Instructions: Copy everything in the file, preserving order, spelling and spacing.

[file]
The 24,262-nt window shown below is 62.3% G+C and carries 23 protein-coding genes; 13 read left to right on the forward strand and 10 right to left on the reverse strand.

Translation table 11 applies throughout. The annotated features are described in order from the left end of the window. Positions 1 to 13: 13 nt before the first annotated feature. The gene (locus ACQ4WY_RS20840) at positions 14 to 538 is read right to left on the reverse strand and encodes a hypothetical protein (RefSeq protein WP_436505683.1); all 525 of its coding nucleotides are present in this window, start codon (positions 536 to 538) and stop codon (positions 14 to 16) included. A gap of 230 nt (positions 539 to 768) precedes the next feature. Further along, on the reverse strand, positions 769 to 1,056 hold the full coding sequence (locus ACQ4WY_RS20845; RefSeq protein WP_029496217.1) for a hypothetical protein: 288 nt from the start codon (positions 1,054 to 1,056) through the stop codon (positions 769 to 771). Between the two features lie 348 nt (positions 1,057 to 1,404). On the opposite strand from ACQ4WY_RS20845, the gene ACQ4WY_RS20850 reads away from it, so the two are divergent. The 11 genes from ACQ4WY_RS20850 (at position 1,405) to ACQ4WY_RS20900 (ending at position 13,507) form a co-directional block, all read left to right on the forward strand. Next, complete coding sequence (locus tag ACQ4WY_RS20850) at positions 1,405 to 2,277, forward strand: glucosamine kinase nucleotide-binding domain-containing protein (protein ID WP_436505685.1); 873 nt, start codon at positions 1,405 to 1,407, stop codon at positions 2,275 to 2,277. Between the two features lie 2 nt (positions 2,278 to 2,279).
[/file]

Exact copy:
The 24,262-nt window shown below is 62.3% G+C and carries 23 protein-coding genes; 13 read left to right on the forward strand and 10 right to left on the reverse strand.

Translation table 11 applies throughout. The annotated features are described in order from the left end of the window. Positions 1 to 13: 13 nt before the first annotated feature. The gene (locus ACQ4WY_RS20840) at positions 14 to 538 is read right to left on the reverse strand and encodes a hypothetical protein (RefSeq protein WP_436505683.1); all 525 of its coding nucleotides are present in this window, start codon (positions 536 to 538) and stop codon (positions 14 to 16) included. A gap of 230 nt (positions 539 to 768) precedes the next feature. Further along, on the reverse strand, positions 769 to 1,056 hold the full coding sequence (locus ACQ4WY_RS20845; RefSeq protein WP_029496217.1) for a hypothetical protein: 288 nt from the start codon (positions 1,054 to 1,056) through the stop codon (positions 769 to 771). Between the two features lie 348 nt (positions 1,057 to 1,404). On the opposite strand from ACQ4WY_RS20845, the gene ACQ4WY_RS20850 reads away from it, so the two are divergent. The 11 genes from ACQ4WY_RS20850 (at position 1,405) to ACQ4WY_RS20900 (ending at position 13,507) form a co-directional block, all read left to right on the forward strand. Next, complete coding sequence (locus tag ACQ4WY_RS20850) at positions 1,405 to 2,277, forward strand: glucosamine kinase nucleotide-binding domain-containing protein (protein ID WP_436505685.1); 873 nt, start codon at positions 1,405 to 1,407, stop codon at positions 2,275 to 2,277. Between the two features lie 2 nt (positions 2,278 to 2,279).